The allure of a normal, beautiful model is now lost somewhere between the changing seasons, trends and society’s ideologies. The emphasis on ‘a normal model’ is vital here because, initially, it revolved around their perfection and no one poked a finger at them. Everyone admired the healthy hair, enviable curves and irresistible features. That normalcy is not appreciated in the industry anymore, it’s often labelled as boring and goes unnoticed. Foreseeing a booming career for someone who is a regular long-legged stunner is high risk.
Contrarily, a good portion of the fashion industry today seeks out the atypical model. A model who stands out as a result of being plus size, anorexic, androgynous, a grandmother with heavy-duty botox or a 10-year old girl. Only then will someone notice, write about it and fill the comment box with passive-aggressive remarks. Advertisements, editorials, look books and fashion shows have to bubble up a controversy. A spring/summer campaign has to come with a side serve of a worldwide debate if it’s going to stick in minds.
And so it did in the past week, when images of French model Thylane Lena-Rose Blondeau resurfaced and got severe media critique. The uproar of a 10-year old draped in a leopard print throw, lying suggestively on a bed has hit the roof. The images of her sultry stare and voluptuous pout are a viral sensation. Psychologists are analysing how young is too young for seduction and parents are worrying whether their little girls are growing up too fast.
The argument reached an extent to which Thylane Lena-Rose Blondeau‘s mother was forced to shut down her daughter’s Facebook fan page and Tumblr blog. She left a message saying that her daughter isn’t aware of the buzz and she wants to protect her from it. A girl so young, who doesn’t even have access to media, how can her modelling affect her upbringing? With international media going into a frenzy over how an entire bottle of hairspray is holding her quiff, does this blindly make her a valueless girl?
There is no hiding from the fact that the girl has a striking face for a 10-year old. She has the talent of grabbing the reader’s attention; it can be either through jutting her hip out or sitting inside a dollhouse. But just because she’s young, is she only expected to wear pink frilly frocks and flutter around in ads for fairy floss? With an exception of the Vogue Italia editorial, her other images are very much age-appropriate and in some way, speak for the innocence of childhood. Her sharp gaze and expressive stance is daring and illustrate her sense of discovery.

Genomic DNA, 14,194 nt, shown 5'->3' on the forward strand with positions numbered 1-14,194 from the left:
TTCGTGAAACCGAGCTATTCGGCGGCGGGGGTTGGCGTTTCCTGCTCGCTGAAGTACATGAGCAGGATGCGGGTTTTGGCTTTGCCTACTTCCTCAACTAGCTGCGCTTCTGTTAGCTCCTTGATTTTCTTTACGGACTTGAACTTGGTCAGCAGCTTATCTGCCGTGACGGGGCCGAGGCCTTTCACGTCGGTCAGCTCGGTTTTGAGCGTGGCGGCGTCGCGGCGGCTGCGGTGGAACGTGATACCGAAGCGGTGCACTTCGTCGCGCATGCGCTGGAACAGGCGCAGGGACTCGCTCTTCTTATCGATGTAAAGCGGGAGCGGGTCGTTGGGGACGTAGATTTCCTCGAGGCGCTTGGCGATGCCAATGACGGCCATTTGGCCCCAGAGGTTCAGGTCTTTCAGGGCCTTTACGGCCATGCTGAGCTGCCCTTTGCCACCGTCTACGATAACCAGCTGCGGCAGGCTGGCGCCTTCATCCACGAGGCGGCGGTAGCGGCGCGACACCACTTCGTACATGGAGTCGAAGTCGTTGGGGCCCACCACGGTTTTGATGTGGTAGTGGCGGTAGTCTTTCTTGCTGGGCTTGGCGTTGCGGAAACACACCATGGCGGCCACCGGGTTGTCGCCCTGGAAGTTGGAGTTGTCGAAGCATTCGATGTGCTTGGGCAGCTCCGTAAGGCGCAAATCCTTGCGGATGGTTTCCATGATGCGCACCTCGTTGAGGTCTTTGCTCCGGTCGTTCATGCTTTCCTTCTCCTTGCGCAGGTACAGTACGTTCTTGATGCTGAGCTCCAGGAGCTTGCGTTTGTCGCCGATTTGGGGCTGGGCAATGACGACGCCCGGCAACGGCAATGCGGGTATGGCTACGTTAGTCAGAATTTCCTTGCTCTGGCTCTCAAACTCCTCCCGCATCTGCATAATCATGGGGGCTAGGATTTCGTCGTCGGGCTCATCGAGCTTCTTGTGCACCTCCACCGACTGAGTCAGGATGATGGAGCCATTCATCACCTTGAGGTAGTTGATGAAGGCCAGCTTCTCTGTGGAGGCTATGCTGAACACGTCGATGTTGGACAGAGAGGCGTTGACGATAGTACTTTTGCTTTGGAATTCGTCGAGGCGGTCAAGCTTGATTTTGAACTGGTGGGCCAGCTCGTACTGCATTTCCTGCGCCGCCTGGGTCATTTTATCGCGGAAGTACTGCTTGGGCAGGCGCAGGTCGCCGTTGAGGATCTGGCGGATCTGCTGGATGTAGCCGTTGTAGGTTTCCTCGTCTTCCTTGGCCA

But the difference with appearing in a high fashion magazine editorial as opposed a children’s clothing catalogue is that the former is styled to make these girls look like adults; the reason of course being that the readership of the magazine and its target audience is adults. Most teenagers wouldn’t flock into a high-end boutique store to grab Fendi’s latest offerings. Similarly Tom Ford wouldn’t market his lipsticks to 10-year old girls. Then what’s the reason behind the hike of teen models in the fashion industry? Are designers obsessed with sexualising young girls or are we bored of seeing a regular 21-year-old sell a product? Do we ourselves demand something that stands out from a landscape of sameness?
While Blondeau was still learning how to walk, several other teenagers left their mark in the fashion industry with a predictable aftermath. Even though some runway impose a ‘minimum model age’ of 16, editorials and ad campaigns have never dictated their camera lens can only be focussed on a girl above a particular age. In 2007, 13-year-old Dakota Fanning posed for Marc Jacobs and now sister Elle Fanning, also 13-year-old, has become the new face of Jacobs’ Fall 2011 campaign. Fourteen year old actress Hailee Steinfeld was also confirmed to be the fall face of Miu Miu this year.
For a global audience who walk into these stores and spend an adequate amount in its vicinity, what does a campaign image mean? With what might look like a 14-year old playing dress ups for a party, these campaign images are shot with a purpose. A purpose to sell the perfume, the handbag or the cashmere knit. A teenager being the face of the brand can do two things for the consumers – it could either put them off or make them shop up a storm. For brand marketing it works like this, more powerful the image, the more attention it gets and more people talk about it. The attention can be negative or positive, but if it takes a pair of Miu Miu sandals to a waitlisting level, then the job’s done.
Fashion is about fantasy and aspirations. If seeing a life-size billboard of Emma Watson makes you want to walk into a Burberry store and look her age, then why not? If a woman feels younger after investing in a wardrobe that imitates Steinfeld’s red carpet looks, then the purpose of the debate is loud and clear.
Looking from a designer’s perspective, the influential power of these stars is too lucrative to resist. By bringing a face who’s appeal is fresh be it in a campaign or an untouched paparazzi photo, the brand’s audience gets an unexpected expansion and it opens to a fresher crowd. Miu Miu being the younger line of Miuccia Prada, gains advantage from having a 14-year-old envoy. It might help the designer to keep the designs fresh, contemporary and upbeat, but also increase the sales of ‘younger’ products within the collection.
Even though the argument lies in how childhood of these young models is being snatched away from them, there’s no arguing that it does create a fire amongst the industry. It gets people talking and definitely augments the profile of the fashion house. Call it clever marketing strategy or deceiving advertising, the power of a mature face with a juvenile heart has never been clearer before now.